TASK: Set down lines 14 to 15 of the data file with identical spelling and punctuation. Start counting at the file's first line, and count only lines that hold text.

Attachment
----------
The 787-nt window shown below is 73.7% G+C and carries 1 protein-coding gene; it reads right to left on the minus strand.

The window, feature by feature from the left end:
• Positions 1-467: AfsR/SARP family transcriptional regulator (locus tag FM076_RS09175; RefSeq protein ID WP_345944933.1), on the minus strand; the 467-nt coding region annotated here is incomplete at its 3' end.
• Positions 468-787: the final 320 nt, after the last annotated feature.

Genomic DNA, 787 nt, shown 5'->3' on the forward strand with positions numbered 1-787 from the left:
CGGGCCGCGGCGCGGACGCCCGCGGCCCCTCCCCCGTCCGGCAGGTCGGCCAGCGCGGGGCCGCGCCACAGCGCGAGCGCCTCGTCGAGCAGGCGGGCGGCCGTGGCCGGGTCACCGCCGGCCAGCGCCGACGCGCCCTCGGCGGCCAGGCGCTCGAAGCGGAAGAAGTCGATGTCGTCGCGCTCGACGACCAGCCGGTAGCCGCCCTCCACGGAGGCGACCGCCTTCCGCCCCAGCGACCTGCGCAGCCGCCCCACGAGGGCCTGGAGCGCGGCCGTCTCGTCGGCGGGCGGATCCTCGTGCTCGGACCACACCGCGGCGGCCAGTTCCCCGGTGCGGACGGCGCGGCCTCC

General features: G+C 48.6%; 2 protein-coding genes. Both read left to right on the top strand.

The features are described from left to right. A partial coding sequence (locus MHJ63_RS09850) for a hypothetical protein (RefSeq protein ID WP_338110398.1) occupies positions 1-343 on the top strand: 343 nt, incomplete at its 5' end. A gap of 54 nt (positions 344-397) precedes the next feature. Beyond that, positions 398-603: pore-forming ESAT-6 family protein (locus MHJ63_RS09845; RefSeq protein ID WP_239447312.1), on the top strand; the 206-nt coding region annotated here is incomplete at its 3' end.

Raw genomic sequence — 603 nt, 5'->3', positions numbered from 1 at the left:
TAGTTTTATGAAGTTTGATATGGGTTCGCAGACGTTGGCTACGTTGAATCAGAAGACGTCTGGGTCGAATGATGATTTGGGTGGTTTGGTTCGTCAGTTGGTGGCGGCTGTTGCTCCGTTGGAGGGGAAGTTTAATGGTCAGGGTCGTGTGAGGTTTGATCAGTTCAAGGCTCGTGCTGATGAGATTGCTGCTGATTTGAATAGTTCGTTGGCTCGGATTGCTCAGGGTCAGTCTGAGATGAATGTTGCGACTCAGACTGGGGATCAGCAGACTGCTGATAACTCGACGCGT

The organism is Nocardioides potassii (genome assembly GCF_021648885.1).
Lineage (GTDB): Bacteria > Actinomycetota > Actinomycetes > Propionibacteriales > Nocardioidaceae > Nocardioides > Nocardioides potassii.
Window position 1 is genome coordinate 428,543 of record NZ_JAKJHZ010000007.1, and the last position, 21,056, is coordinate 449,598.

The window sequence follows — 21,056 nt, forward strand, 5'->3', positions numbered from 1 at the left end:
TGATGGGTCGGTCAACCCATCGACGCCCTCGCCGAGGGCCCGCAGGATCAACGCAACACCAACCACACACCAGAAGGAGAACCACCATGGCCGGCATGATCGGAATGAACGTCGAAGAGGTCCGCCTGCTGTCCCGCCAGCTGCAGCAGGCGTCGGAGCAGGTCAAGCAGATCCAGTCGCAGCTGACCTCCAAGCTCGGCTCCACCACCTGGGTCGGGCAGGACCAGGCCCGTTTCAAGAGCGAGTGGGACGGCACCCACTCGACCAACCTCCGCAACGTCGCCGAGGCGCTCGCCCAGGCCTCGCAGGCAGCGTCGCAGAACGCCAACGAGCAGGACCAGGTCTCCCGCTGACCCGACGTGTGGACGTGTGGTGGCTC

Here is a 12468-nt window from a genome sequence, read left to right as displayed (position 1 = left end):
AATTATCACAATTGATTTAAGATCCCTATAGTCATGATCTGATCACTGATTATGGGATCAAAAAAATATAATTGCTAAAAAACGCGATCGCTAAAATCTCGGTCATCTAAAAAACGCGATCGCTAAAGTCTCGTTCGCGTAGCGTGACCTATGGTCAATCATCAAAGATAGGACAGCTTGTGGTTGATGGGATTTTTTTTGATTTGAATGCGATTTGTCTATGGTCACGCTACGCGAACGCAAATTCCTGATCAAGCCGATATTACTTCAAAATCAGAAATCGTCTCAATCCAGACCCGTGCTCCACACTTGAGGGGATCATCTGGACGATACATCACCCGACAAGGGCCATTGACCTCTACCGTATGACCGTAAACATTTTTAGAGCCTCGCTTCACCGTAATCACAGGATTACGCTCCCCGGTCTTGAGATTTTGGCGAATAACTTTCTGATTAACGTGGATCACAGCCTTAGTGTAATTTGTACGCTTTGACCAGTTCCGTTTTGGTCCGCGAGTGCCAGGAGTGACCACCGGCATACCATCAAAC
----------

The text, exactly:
The window sequence follows — 21,056 nt, forward strand, 5'->3', positions numbered from 1 at the left end:
TGATGGGTCGGTCAACCCATCGACGCCCTCGCCGAGGGCCCGCAGGATCAACGCAACACCAACCACACACCAGAAGGAGAACCACCATGGCCGGCATGATCGGAATGAACGTCGAAGAGGTCCGCCTGCTGTCCCGCCAGCTGCAGCAGGCGTCGGAGCAGGTCAAGCAGATCCAGTCGCAGCTGACCTCCAAGCTCGGCTCCACCACCTGGGTCGGGCAGGACCAGGCCCGTTTCAAGAGCGAGTGGGACGGCACCCACTCGACCAACCTCCGCAACGTCGCCGAGGCGCTCGCCCAGGCCTCGCAGGCAGCGTCGCAGAACGCCAACGAGCAGGACCAGGTCTCCCGCTGACCCGACGTGTGGACGTGTGGTGGCTC